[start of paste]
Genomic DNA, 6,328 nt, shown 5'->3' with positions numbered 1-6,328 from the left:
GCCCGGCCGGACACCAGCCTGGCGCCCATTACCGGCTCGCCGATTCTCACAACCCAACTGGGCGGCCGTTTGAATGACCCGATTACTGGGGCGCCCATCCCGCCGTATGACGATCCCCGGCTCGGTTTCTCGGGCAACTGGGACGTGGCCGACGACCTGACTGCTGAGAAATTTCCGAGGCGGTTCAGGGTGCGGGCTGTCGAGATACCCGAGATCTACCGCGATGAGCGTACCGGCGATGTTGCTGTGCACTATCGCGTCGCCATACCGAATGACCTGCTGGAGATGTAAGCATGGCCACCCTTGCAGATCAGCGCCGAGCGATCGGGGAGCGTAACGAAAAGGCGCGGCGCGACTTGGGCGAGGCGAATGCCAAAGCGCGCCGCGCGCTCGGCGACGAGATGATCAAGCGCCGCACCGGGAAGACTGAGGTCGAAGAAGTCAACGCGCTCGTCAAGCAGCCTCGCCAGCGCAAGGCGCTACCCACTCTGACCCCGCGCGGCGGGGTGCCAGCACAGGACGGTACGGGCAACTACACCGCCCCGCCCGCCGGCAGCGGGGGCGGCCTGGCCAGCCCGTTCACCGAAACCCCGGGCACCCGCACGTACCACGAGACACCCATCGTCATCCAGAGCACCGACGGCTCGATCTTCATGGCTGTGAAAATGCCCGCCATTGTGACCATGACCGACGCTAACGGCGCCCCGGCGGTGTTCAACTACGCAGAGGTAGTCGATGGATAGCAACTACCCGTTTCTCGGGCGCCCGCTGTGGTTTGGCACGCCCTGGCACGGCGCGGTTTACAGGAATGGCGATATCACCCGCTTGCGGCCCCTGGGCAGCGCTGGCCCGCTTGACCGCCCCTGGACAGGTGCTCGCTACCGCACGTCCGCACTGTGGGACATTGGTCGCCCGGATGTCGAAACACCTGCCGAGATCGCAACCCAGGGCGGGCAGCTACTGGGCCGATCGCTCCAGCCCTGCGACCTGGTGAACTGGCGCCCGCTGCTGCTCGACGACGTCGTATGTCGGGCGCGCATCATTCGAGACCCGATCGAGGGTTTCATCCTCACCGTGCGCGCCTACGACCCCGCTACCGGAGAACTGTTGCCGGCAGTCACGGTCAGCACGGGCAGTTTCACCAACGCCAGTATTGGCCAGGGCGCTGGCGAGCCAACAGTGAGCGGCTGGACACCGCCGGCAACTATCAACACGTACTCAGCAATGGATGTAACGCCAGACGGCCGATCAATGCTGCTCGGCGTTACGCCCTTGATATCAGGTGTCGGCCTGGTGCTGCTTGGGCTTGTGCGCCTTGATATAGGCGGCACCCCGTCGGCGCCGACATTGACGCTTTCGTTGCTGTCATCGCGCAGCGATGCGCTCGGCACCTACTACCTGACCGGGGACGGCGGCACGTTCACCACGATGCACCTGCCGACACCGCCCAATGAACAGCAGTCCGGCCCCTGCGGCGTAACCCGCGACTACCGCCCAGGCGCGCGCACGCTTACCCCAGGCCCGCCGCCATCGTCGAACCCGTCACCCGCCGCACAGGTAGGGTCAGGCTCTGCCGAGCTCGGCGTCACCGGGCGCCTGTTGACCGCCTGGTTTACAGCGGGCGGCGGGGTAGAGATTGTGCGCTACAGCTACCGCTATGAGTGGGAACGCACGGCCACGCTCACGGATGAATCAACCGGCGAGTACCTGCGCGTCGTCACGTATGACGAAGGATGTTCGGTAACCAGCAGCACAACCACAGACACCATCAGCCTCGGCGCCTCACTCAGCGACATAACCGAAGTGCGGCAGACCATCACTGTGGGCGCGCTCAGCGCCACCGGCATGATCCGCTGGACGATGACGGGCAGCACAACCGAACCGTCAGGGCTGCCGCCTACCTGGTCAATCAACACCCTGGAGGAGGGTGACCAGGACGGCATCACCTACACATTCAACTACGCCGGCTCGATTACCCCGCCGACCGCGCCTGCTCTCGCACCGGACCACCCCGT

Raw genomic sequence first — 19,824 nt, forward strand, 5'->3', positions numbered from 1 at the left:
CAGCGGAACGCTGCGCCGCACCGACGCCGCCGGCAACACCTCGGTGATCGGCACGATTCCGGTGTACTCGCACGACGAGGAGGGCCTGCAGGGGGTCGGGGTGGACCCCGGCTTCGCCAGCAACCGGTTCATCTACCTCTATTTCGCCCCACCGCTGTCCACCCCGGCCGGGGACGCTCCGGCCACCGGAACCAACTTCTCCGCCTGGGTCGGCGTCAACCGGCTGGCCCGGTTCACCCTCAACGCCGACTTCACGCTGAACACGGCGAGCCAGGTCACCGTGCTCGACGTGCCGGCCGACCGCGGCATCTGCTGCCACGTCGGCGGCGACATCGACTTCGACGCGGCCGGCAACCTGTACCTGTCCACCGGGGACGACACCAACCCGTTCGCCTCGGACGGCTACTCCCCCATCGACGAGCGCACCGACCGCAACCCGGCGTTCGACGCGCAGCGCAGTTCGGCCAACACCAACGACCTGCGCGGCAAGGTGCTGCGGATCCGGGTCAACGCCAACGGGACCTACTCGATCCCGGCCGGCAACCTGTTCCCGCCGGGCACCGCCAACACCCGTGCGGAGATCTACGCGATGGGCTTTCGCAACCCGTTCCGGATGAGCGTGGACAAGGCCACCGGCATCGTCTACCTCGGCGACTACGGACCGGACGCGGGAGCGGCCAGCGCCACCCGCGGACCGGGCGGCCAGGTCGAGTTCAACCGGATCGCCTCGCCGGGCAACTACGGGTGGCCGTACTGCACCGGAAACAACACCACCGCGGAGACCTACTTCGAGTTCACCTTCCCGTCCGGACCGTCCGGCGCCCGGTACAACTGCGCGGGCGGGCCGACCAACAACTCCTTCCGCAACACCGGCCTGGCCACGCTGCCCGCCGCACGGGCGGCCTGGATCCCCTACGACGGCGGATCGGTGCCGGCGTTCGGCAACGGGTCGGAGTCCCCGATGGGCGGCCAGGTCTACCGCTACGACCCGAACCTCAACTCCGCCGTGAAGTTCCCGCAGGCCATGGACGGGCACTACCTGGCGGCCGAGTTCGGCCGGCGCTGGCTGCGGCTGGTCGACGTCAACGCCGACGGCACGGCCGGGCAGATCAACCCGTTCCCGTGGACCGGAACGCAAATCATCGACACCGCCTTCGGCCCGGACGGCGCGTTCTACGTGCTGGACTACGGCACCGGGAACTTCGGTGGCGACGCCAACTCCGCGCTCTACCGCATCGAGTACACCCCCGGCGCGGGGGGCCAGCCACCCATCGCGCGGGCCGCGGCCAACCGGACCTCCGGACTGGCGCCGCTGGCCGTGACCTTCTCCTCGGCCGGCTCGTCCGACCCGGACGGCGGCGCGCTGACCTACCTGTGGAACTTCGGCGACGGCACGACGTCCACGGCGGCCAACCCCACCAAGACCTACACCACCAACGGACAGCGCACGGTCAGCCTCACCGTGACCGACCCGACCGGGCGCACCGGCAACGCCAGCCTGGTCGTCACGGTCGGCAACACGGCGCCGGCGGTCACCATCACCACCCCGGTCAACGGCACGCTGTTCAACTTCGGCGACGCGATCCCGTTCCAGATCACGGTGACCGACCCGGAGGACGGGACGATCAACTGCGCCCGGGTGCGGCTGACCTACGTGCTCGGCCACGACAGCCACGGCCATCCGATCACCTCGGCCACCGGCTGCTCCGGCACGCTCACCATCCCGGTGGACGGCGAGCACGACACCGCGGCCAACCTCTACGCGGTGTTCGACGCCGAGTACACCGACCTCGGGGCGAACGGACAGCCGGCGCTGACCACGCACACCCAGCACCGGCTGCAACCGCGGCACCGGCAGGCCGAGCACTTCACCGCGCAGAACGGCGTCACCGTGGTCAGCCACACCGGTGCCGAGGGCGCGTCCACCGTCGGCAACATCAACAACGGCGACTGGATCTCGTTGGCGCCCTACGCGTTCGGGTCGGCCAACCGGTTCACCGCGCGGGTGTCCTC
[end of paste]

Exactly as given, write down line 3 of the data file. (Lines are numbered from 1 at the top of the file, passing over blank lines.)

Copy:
Raw genomic sequence first — 19,824 nt, forward strand, 5'->3', positions numbered from 1 at the left: